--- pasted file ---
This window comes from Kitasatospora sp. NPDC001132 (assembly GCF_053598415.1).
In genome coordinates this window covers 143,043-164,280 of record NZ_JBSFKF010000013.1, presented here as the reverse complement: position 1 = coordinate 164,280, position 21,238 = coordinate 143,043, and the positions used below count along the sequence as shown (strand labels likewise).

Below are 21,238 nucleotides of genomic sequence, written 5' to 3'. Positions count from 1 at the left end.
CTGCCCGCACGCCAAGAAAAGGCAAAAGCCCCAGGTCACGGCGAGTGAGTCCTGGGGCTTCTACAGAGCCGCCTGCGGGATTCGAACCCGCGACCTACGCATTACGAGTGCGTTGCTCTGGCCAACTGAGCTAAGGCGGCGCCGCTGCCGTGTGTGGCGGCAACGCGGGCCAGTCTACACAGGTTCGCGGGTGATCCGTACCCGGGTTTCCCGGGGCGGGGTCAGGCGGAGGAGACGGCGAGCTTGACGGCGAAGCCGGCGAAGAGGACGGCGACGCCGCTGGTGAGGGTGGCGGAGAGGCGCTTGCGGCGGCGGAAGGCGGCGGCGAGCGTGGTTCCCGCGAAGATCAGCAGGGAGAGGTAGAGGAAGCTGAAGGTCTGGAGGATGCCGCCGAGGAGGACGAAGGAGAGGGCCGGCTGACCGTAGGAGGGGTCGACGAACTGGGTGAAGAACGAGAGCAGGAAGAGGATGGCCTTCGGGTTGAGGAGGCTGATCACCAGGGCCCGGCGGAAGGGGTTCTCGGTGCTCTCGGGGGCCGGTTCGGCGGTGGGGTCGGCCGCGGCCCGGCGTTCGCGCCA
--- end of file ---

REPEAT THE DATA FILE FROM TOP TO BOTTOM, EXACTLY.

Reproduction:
This window comes from Kitasatospora sp. NPDC001132 (assembly GCF_053598415.1).
In genome coordinates this window covers 143,043-164,280 of record NZ_JBSFKF010000013.1, presented here as the reverse complement: position 1 = coordinate 164,280, position 21,238 = coordinate 143,043, and the positions used below count along the sequence as shown (strand labels likewise).

Below are 21,238 nucleotides of genomic sequence, written 5' to 3'. Positions count from 1 at the left end.
CTGCCCGCACGCCAAGAAAAGGCAAAAGCCCCAGGTCACGGCGAGTGAGTCCTGGGGCTTCTACAGAGCCGCCTGCGGGATTCGAACCCGCGACCTACGCATTACGAGTGCGTTGCTCTGGCCAACTGAGCTAAGGCGGCGCCGCTGCCGTGTGTGGCGGCAACGCGGGCCAGTCTACACAGGTTCGCGGGTGATCCGTACCCGGGTTTCCCGGGGCGGGGTCAGGCGGAGGAGACGGCGAGCTTGACGGCGAAGCCGGCGAAGAGGACGGCGACGCCGCTGGTGAGGGTGGCGGAGAGGCGCTTGCGGCGGCGGAAGGCGGCGGCGAGCGTGGTTCCCGCGAAGATCAGCAGGGAGAGGTAGAGGAAGCTGAAGGTCTGGAGGATGCCGCCGAGGAGGACGAAGGAGAGGGCCGGCTGACCGTAGGAGGGGTCGACGAACTGGGTGAAGAACGAGAGCAGGAAGAGGATGGCCTTCGGGTTGAGGAGGCTGATCACCAGGGCCCGGCGGAAGGGGTTCTCGGTGCTCTCGGGGGCCGGTTCGGCGGTGGGGTCGGCCGCGGCCCGGCGTTCGCGCCA